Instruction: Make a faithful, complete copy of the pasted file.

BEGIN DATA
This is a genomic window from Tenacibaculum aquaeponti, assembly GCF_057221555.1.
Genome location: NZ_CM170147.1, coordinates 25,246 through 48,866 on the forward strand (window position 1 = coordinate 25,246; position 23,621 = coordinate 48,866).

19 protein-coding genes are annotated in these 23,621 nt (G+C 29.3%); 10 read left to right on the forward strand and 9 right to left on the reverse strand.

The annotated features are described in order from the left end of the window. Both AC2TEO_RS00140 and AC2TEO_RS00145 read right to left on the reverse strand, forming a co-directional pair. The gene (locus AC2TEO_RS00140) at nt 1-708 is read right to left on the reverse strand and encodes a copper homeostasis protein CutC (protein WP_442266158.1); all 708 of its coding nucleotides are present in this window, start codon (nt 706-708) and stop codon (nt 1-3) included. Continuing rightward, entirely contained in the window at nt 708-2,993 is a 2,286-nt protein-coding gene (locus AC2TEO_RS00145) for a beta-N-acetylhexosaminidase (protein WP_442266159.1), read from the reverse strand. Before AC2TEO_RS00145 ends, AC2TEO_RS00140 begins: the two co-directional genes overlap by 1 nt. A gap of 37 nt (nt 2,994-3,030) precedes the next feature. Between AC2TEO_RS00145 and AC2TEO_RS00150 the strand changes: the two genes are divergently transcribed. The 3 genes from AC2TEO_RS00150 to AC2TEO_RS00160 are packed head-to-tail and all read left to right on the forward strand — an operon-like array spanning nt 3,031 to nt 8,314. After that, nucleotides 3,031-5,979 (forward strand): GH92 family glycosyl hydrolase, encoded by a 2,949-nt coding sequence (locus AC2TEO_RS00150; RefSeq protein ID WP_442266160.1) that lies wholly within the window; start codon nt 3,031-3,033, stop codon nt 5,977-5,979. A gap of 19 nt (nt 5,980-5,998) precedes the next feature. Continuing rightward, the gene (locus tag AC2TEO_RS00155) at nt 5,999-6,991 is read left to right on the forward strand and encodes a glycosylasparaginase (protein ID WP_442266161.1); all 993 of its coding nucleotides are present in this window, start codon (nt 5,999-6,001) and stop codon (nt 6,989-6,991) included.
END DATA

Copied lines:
This is a genomic window from Tenacibaculum aquaeponti, assembly GCF_057221555.1.
Genome location: NZ_CM170147.1, coordinates 25,246 through 48,866 on the forward strand (window position 1 = coordinate 25,246; position 23,621 = coordinate 48,866).

19 protein-coding genes are annotated in these 23,621 nt (G+C 29.3%); 10 read left to right on the forward strand and 9 right to left on the reverse strand.

The annotated features are described in order from the left end of the window. Both AC2TEO_RS00140 and AC2TEO_RS00145 read right to left on the reverse strand, forming a co-directional pair. The gene (locus AC2TEO_RS00140) at nt 1-708 is read right to left on the reverse strand and encodes a copper homeostasis protein CutC (protein WP_442266158.1); all 708 of its coding nucleotides are present in this window, start codon (nt 706-708) and stop codon (nt 1-3) included. Continuing rightward, entirely contained in the window at nt 708-2,993 is a 2,286-nt protein-coding gene (locus AC2TEO_RS00145) for a beta-N-acetylhexosaminidase (protein WP_442266159.1), read from the reverse strand. Before AC2TEO_RS00145 ends, AC2TEO_RS00140 begins: the two co-directional genes overlap by 1 nt. A gap of 37 nt (nt 2,994-3,030) precedes the next feature. Between AC2TEO_RS00145 and AC2TEO_RS00150 the strand changes: the two genes are divergently transcribed. The 3 genes from AC2TEO_RS00150 to AC2TEO_RS00160 are packed head-to-tail and all read left to right on the forward strand — an operon-like array spanning nt 3,031 to nt 8,314. After that, nucleotides 3,031-5,979 (forward strand): GH92 family glycosyl hydrolase, encoded by a 2,949-nt coding sequence (locus AC2TEO_RS00150; RefSeq protein ID WP_442266160.1) that lies wholly within the window; start codon nt 3,031-3,033, stop codon nt 5,977-5,979. A gap of 19 nt (nt 5,980-5,998) precedes the next feature. Continuing rightward, the gene (locus tag AC2TEO_RS00155) at nt 5,999-6,991 is read left to right on the forward strand and encodes a glycosylasparaginase (protein ID WP_442266161.1); all 993 of its coding nucleotides are present in this window, start codon (nt 5,999-6,001) and stop codon (nt 6,989-6,991) included.